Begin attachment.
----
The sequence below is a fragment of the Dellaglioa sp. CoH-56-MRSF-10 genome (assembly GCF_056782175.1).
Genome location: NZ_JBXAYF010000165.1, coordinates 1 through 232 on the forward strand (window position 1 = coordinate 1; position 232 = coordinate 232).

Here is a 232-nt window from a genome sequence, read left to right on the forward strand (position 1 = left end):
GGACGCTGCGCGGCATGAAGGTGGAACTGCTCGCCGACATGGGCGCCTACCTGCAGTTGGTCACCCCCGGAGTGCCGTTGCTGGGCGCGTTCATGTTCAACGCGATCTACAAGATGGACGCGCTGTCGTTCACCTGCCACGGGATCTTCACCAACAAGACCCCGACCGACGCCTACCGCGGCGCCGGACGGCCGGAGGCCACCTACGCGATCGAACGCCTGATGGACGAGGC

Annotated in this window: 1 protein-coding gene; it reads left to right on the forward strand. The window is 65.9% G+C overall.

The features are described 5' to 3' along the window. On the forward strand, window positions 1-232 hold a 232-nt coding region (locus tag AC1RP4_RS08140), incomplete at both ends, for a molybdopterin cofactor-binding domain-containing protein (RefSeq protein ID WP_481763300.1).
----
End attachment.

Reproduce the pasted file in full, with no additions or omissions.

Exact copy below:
The sequence below is a fragment of the Dellaglioa sp. CoH-56-MRSF-10 genome (assembly GCF_056782175.1).
Genome location: NZ_JBXAYF010000165.1, coordinates 1 through 232 on the forward strand (window position 1 = coordinate 1; position 232 = coordinate 232).

Here is a 232-nt window from a genome sequence, read left to right on the forward strand (position 1 = left end):
GGACGCTGCGCGGCATGAAGGTGGAACTGCTCGCCGACATGGGCGCCTACCTGCAGTTGGTCACCCCCGGAGTGCCGTTGCTGGGCGCGTTCATGTTCAACGCGATCTACAAGATGGACGCGCTGTCGTTCACCTGCCACGGGATCTTCACCAACAAGACCCCGACCGACGCCTACCGCGGCGCCGGACGGCCGGAGGCCACCTACGCGATCGAACGCCTGATGGACGAGGC

Annotated in this window: 1 protein-coding gene; it reads left to right on the forward strand. The window is 65.9% G+C overall.

The features are described 5' to 3' along the window. On the forward strand, window positions 1-232 hold a 232-nt coding region (locus tag AC1RP4_RS08140), incomplete at both ends, for a molybdopterin cofactor-binding domain-containing protein (RefSeq protein ID WP_481763300.1).